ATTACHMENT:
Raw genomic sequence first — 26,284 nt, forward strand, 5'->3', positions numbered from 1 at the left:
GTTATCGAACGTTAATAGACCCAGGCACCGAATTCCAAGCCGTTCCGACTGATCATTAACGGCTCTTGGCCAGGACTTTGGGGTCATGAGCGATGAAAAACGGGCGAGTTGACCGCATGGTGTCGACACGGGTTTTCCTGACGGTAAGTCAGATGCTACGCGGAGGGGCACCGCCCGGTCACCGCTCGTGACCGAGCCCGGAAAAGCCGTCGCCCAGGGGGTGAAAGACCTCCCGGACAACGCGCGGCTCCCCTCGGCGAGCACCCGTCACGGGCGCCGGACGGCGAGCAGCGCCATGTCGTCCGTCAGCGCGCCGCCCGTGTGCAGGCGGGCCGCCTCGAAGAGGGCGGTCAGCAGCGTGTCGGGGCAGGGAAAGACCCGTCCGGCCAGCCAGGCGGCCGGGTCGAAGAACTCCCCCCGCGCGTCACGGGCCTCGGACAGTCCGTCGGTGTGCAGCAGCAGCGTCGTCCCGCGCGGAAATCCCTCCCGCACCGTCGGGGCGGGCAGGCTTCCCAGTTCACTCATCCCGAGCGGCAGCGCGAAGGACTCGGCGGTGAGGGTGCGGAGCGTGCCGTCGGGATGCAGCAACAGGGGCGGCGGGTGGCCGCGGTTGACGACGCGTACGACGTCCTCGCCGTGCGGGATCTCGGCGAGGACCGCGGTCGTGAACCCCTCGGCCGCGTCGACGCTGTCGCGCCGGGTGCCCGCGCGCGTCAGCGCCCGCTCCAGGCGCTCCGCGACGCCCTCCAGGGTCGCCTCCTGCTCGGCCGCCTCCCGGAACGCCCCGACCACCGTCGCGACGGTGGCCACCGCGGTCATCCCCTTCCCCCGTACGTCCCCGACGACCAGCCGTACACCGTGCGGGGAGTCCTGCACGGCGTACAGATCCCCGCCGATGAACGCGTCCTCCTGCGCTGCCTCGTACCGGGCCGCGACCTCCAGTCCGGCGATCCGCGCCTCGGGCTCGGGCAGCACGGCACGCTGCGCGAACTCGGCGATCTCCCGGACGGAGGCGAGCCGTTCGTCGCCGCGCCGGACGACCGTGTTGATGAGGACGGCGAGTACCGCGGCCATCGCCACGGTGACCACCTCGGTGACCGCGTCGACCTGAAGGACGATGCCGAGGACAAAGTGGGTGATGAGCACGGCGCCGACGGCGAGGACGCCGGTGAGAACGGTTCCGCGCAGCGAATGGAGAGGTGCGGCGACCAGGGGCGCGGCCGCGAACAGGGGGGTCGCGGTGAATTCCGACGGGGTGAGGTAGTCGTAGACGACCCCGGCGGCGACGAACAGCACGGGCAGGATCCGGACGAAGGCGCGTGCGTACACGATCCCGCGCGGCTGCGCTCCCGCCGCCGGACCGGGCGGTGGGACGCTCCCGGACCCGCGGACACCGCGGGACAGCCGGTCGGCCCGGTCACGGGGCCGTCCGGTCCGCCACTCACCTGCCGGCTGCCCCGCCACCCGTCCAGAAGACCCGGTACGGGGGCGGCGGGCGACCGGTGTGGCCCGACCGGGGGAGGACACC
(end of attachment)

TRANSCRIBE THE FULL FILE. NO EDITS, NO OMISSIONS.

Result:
Raw genomic sequence first — 26,284 nt, forward strand, 5'->3', positions numbered from 1 at the left:
GTTATCGAACGTTAATAGACCCAGGCACCGAATTCCAAGCCGTTCCGACTGATCATTAACGGCTCTTGGCCAGGACTTTGGGGTCATGAGCGATGAAAAACGGGCGAGTTGACCGCATGGTGTCGACACGGGTTTTCCTGACGGTAAGTCAGATGCTACGCGGAGGGGCACCGCCCGGTCACCGCTCGTGACCGAGCCCGGAAAAGCCGTCGCCCAGGGGGTGAAAGACCTCCCGGACAACGCGCGGCTCCCCTCGGCGAGCACCCGTCACGGGCGCCGGACGGCGAGCAGCGCCATGTCGTCCGTCAGCGCGCCGCCCGTGTGCAGGCGGGCCGCCTCGAAGAGGGCGGTCAGCAGCGTGTCGGGGCAGGGAAAGACCCGTCCGGCCAGCCAGGCGGCCGGGTCGAAGAACTCCCCCCGCGCGTCACGGGCCTCGGACAGTCCGTCGGTGTGCAGCAGCAGCGTCGTCCCGCGCGGAAATCCCTCCCGCACCGTCGGGGCGGGCAGGCTTCCCAGTTCACTCATCCCGAGCGGCAGCGCGAAGGACTCGGCGGTGAGGGTGCGGAGCGTGCCGTCGGGATGCAGCAACAGGGGCGGCGGGTGGCCGCGGTTGACGACGCGTACGACGTCCTCGCCGTGCGGGATCTCGGCGAGGACCGCGGTCGTGAACCCCTCGGCCGCGTCGACGCTGTCGCGCCGGGTGCCCGCGCGCGTCAGCGCCCGCTCCAGGCGCTCCGCGACGCCCTCCAGGGTCGCCTCCTGCTCGGCCGCCTCCCGGAACGCCCCGACCACCGTCGCGACGGTGGCCACCGCGGTCATCCCCTTCCCCCGTACGTCCCCGACGACCAGCCGTACACCGTGCGGGGAGTCCTGCACGGCGTACAGATCCCCGCCGATGAACGCGTCCTCCTGCGCTGCCTCGTACCGGGCCGCGACCTCCAGTCCGGCGATCCGCGCCTCGGGCTCGGGCAGCACGGCACGCTGCGCGAACTCGGCGATCTCCCGGACGGAGGCGAGCCGTTCGTCGCCGCGCCGGACGACCGTGTTGATGAGGACGGCGAGTACCGCGGCCATCGCCACGGTGACCACCTCGGTGACCGCGTCGACCTGAAGGACGATGCCGAGGACAAAGTGGGTGATGAGCACGGCGCCGACGGCGAGGACGCCGGTGAGAACGGTTCCGCGCAGCGAATGGAGAGGTGCGGCGACCAGGGGCGCGGCCGCGAACAGGGGGGTCGCGGTGAATTCCGACGGGGTGAGGTAGTCGTAGACGACCCCGGCGGCGACGAACAGCACGGGCAGGATCCGGACGAAGGCGCGTGCGTACACGATCCCGCGCGGCTGCGCTCCCGCCGCCGGACCGGGCGGTGGGACGCTCCCGGACCCGCGGACACCGCGGGACAGCCGGTCGGCCCGGTCACGGGGCCGTCCGGTCCGCCACTCACCTGCCGGCTGCCCCGCCACCCGTCCAGAAGACCCGGTACGGGGGCGGCGGGCGACCGGTGTGGCCCGACCGGGGGAGGACACC